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Oxidation Processes with hydrogen peroxide

Hydrogen peroxide possesses exceptional activity as an oxidising agent. Nascent hydrogen is oxidised to water, so that, on electrolysis, hydrogen peroxide solutions undergo reduction at the cathode whilst at the anode also decomposition occurs, the nascent oxygen appearing to have a similar effect to permanganic or hypo- chlorous acid

H2O2 + 2H = 2H2O;
H2O2 + O = H2O + O2.

Hydrogen peroxide readily oxidises alkali nitrites to nitrates in acid solution. In alkaline or neutral solution oxidation does not take place.

Silicic acid gel, when evaporated with a slight excess of 30 per cent, peroxide, yields a highly active amorphous residue which continuously evolves ozonised oxygen. It liberates chlorine from hydrochloric acid, iodine from potassium iodide, decolorises permanganate, and evolves ozone with concentrated sulphuric acid. Possibly a persilicic acid is formed. Thiosulphates are at first oxidised to tetrathionates, the solution becoming alkaline:

2Na2S2O3 + H2O2 = Na2S4O6 + 2NaOH.

The reaction soon becomes more complex, a fact that will account for various published discrepancies.

Concentrated sulphuric acid is oxidised by hydrogen peroxide giving permonosulphuric acid, also called Caro's acid,

H2SO4 + H2O2H2SO5 + H2O;

sulphurous acid yields sulphuric acid and hydrogen sulphide undergoes slow conversion into free sulphur and even into sulphuric acid, the formation of the latter being easily demonstrated by heating together hydrogen sulphide, barium chloride, and hydrogen peroxide in aqueous solution. Hydrogen selenide is oxidised more readily, with formation of selenium. The metallic sulphides become converted into sulphates,

PbS + 4H2O2 = PbSO4 + 4H2O,

and for this reason hydrogen peroxide is frequently applied in the restoration of old paintings in which the white-lead basis of the paint has become blackened by the action of atmospheric hydrogen sulphide.

In alkaline solution cobalt sulphide is oxidised to cobaltic hydroxide, manganese sulphide yields the hydroxide and a deposit of sulphur, whilst zinc sulphide is converted into soluble zincates.

Dilute solutions of hydrogen peroxide (6 per cent.) oxidise yellow phosphorus on warming, phosphorous and phosphoric acids resulting. Amorphous phosphorus is violently attacked by 8 per cent, peroxide, hydrogen phosphide being evolved, phosphorous and phosphoric acids remaining in solution.

Metallic potassium and sodium are explosively converted into the hydroxides when brought into contact with concentrated solutions of hydrogen peroxide; many of the heavier metals such as zinc and iron, and especially aluminium, are readily changed into their respective hydroxides, whilst chromium, arsenic, and molybdenum are oxidised respectively to chromic, arsenic, and molybdic acids. Colloidal tellurium yields telluric acid with very dilute solutions of peroxide; the crystalline modification reacts slowly with 60 per cent, peroxide at 100° C.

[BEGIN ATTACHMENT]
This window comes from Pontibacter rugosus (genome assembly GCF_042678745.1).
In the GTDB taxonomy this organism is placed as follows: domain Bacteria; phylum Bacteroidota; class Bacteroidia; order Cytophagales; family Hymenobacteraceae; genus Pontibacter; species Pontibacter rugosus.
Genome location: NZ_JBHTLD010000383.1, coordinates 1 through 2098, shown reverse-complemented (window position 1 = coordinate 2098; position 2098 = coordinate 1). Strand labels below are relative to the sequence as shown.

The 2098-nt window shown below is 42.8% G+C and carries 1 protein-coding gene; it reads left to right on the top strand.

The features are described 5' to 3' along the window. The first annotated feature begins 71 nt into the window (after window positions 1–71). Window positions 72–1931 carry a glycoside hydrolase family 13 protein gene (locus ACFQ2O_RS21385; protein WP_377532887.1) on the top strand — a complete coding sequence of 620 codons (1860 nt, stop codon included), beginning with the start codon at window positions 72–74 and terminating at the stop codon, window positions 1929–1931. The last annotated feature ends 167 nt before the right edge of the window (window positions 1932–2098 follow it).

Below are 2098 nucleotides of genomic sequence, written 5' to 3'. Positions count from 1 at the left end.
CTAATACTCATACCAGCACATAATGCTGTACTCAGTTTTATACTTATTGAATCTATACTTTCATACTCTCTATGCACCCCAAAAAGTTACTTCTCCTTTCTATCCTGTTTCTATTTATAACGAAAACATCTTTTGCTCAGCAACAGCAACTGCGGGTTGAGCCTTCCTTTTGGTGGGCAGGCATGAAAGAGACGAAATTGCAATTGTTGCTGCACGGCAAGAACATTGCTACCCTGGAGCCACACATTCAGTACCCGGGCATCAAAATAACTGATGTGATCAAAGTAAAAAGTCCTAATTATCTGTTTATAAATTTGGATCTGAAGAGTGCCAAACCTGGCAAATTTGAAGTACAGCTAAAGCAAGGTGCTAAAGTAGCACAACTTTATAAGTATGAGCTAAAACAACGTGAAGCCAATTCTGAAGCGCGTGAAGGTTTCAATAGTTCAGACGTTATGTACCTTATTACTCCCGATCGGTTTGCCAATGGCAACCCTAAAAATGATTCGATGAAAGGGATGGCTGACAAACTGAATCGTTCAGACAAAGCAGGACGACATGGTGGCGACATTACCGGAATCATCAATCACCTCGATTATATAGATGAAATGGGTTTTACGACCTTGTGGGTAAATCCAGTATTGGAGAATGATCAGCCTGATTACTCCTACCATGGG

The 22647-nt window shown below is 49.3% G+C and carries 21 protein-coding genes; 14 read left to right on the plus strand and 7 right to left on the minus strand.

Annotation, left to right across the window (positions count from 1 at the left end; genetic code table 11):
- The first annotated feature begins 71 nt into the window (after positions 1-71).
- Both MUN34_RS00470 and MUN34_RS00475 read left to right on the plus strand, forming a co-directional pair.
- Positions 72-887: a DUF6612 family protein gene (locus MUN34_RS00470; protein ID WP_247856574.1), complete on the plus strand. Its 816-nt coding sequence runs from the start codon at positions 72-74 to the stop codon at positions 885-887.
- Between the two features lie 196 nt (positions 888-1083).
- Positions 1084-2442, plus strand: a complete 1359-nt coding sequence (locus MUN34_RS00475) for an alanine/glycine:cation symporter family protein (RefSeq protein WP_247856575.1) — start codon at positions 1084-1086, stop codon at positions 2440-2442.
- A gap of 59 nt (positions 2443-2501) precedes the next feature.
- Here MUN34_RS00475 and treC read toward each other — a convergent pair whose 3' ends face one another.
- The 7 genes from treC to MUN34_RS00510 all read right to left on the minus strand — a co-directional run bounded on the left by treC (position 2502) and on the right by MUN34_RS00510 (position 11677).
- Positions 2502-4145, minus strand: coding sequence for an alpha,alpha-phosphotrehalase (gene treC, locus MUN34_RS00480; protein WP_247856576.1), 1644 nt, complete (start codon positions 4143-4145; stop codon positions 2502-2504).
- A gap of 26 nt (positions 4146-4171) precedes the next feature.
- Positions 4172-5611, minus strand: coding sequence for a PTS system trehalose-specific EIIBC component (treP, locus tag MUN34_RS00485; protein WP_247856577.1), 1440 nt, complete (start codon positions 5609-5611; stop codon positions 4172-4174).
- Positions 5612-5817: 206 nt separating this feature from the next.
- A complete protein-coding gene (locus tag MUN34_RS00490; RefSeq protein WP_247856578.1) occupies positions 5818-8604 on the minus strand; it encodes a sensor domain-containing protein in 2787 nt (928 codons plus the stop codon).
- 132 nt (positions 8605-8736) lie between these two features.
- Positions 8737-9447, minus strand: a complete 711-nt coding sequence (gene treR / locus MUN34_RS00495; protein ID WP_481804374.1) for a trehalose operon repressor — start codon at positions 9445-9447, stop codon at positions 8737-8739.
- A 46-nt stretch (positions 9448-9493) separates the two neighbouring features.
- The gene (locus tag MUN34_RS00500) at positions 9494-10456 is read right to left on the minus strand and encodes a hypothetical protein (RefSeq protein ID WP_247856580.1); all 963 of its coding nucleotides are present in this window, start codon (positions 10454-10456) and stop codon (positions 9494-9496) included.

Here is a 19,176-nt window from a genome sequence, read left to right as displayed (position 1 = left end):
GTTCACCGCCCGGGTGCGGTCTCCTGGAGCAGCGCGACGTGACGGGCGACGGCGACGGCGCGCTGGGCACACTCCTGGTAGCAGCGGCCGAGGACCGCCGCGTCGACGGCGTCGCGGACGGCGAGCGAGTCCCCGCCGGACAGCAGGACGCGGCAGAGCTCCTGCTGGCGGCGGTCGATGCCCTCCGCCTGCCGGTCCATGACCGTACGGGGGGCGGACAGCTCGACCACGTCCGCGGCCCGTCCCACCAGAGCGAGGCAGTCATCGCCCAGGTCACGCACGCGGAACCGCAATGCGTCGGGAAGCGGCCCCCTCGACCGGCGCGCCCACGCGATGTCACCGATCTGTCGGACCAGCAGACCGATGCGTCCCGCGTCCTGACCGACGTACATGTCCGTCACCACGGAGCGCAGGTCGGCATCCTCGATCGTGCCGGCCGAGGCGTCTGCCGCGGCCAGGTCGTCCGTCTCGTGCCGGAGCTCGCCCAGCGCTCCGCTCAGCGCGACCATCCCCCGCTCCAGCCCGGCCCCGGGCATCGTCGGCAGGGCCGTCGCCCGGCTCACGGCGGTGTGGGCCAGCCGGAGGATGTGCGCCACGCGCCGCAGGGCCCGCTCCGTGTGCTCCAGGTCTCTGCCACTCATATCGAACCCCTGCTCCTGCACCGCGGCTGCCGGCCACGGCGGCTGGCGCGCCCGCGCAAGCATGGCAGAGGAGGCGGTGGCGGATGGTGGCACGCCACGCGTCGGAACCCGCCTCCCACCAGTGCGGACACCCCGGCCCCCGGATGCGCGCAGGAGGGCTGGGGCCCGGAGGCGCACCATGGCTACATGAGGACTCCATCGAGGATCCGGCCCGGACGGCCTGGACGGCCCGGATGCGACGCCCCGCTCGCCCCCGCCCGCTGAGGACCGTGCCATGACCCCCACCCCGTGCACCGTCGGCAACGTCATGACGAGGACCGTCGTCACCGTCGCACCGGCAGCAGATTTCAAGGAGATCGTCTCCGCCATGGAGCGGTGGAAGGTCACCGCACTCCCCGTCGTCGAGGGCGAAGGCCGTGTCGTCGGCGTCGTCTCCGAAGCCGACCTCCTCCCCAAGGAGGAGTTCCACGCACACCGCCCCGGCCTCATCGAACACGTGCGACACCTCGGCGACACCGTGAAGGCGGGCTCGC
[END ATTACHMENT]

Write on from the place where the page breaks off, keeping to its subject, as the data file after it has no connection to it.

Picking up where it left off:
Ordinary lead oxide becomes oxidised to the dioxide, and manganese oxide also to its dioxide; many other oxides and hydroxides undergo similar oxidation, the products frequently being unstable peroxidic substances.

In many of these oxidation processes a considerable proportion of the hydrogen peroxide undergoes concurrent decomposition with liberation of gaseous oxidation. Thus an acidified solution of potassium iodide gives a slow formation of iodine, the change being representable as

2HI + H2O2 = 2H2O + I2.

This oxidation, and indeed many others with the same oxidising agent, are greatly accelerated by the presence of certain inorganic substances, particularly iron salts, and especially when these are in the ferrous condition. The addition of a very small quantity of ferrous sulphate to a dilute solution of potassium iodide containing hydrogen peroxide, acetic acid, and starch, reduces in a remarkable manner the time necessary for the production of the well-known blue coloration. Copper salts are less active, but a mixture of copper sulphate and ferrous sulphate is a much better accelerator than would be expected, the copper sulphate appearing disproportionately to augment the activity of the ferrous salt. Complex organic catalysts have also been discovered.

In the presence of hydrochloric acid or hydrobromic acid the oxidation of hydriodic acid may proceed further, the iodine being 'converted into iodic acid possibly by way of iodine trichloride or bromide. However, periodic acid is reduced to iodic acid by hydrogen peroxide and in dilute solution partial reduction even to iodine may occur.